Genetic Anticipation, Linkage Disequilibrium, & Mate Selection
I recently attended the 11th Annual Mood Disorders: Research/Education Symposium, sponsored by the Johns Hopkins Affective Disorders Clinic & the Depression and Related Affective Disorders Association. Christopher Ross, MD, PhD, spoke about genetic foundations of Huntingtons Chorea with some reference to bipolar disorder. It was hours and miles later that I connected one of his concepts with one of Fisher & Land (as described in Dawkins, R, 1987, The Blind Watchmaker, NY: Norton, pp 202-206). Ross used the concept of "Anticipation"; Fisher and others gave us "Linkage Disequilibrium." Both concepts may describe similar events and have implications for evolution, epidemiology, and the treatment of genetically influenced disorders.
"Anticipation" describes a phenomenon (the earlier onset and greater severity of the disorder across generations) associated with Huntingtons Chorea. The mean age of onset is about 42 yrs with a range of 19-82 yrs in male or female parents. If the disorder is transmitted through the father, the onset drops to 35 yrs for sons or daughters (if through the mother, then age of onset does not change). Earlier onset has been correlated with a more severe course of the disorder. It has also been correlated with a DNA change called "Trinucleotide Repeat Expansion." That is, fixed Cytosine-Adenine-Guanine sequences are repeated in seriatum on the gene; fewer than 30 repetitions is correlated with a normal developmental course; more than 36 is correlated with Huntingtons. The greater the number of repeats, the earlier the onset of illness. (Ross suggested this model may also apply to bipolar disorder.)
"Linkage Disequilibrium" accounts for a rapid increase in the size of physical characteristics (such as antlers, peacock tails, giraffe necks, or tail feathers) thought to be attractive in mating. A male bird with a long tail is usually the product of aother male bird with a long tail. It's also likely that his mother was attracted to males with long tails because she mated with one. Thus, the son carries not only material (from his dad) that gives him sons with a long tail but also material (from his mother) that gives him daughters that will be attracted to long tailed males. Because of the tendency for an "attraction" to be carried in the same bird as the physical trait, "linkage" is assumed. "Disequilibrium" applies because rapid increases in secondary sexual traits can occur in just a few generations.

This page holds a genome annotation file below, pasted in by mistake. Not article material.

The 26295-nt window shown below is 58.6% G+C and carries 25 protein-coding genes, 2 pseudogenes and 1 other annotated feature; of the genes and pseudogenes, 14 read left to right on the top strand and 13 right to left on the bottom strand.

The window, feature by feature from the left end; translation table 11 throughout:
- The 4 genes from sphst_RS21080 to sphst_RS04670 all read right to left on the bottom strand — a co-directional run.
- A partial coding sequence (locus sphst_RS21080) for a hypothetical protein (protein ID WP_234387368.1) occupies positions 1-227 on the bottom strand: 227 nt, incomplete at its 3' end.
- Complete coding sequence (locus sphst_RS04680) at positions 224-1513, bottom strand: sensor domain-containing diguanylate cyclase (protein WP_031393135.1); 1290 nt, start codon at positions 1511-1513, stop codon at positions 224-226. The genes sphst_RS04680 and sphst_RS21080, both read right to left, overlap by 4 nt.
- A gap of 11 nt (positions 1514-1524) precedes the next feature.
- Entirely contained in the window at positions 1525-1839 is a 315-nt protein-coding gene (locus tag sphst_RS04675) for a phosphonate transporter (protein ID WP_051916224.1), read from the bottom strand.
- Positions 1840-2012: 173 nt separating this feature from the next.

Field birds do not mate randomly; neither do people. (See Mash E & Barkley R, 1996, Child Psychopathology, NY: Guilford, for material about genetic influences in each of the chapters. Non-random mate selection appears to be a factor in a wide range of the impulse, anxiety, and depressive disorders. a factor in a wide range of the impulse, anxiety, and depressive disorders. Kay Jamison has remarked that people with bipolar disorder have a tendency to mate with people similarly afflicted.) Linkage disequilibrium has a subtle twist that differs from simple assortative mating. That is, we may prefer (fall in love with) people who are not necessarily like us but like our parents or grandparents.(1)
The tradition of "romantic" love may be due to and may encourage Linkage Disequilibrium effects; it may also encourage "Anticipation" effects in Huntingtons. The concepts may be different aspects of common processes. Trinucleotide Triplet Expansion could be a mechanism for both of these phenomena. In any event, the female role should be the crucial one. Males change over time (evolutionary and ontogenetic) to female standards. Trivers' notions of parental investment could apply in that females generally seek males who are healthy, resourceful, and apt to be around to rear the children. Psychological, physical, or behavioral familiarity may be a signal that the male is predictable and in comfortable ways for the female.(2) However, females of many species often have affairs with males (large, flashy, or wealthy males) other than their mate. Making realistic information available to women about varied disorders and heritability might be effective given that you would be matching their wishes for healthy children against their feelings of love and attachment to a particular male in their future, but one with a disability.
1) The concept of imprinting may also have relevance. It has been applied to mate selection in geese (See Todd PM, 1996, Sexual Selection & the Evolution of Learning, in Belew R & Mitchell M, Eds, Adaptive Individuals in Evolving Populations: Models and Algorithms, Reading MA: Addison Wesley). Imprinting could also be a mechanism in human mate choice. Thus, if you grow up with a bipolar (or Huntingtons) parent, you may be more comfortable with bipolar (or Huntingtons) partners. Research will have to dissect further whether early adoptees more closely resemble their natural or adopted parents. So far, the data seem to favor the natural parents and natural grandparents as the larger influence on subsequent emotional or behavioral difficulties. More later.
2) Or uncomfortable ways. Betty, referring to her husband, commented that "I married my father and it took me three years to realize it. I got furious, I can't stand either one of them, I'm still mad!"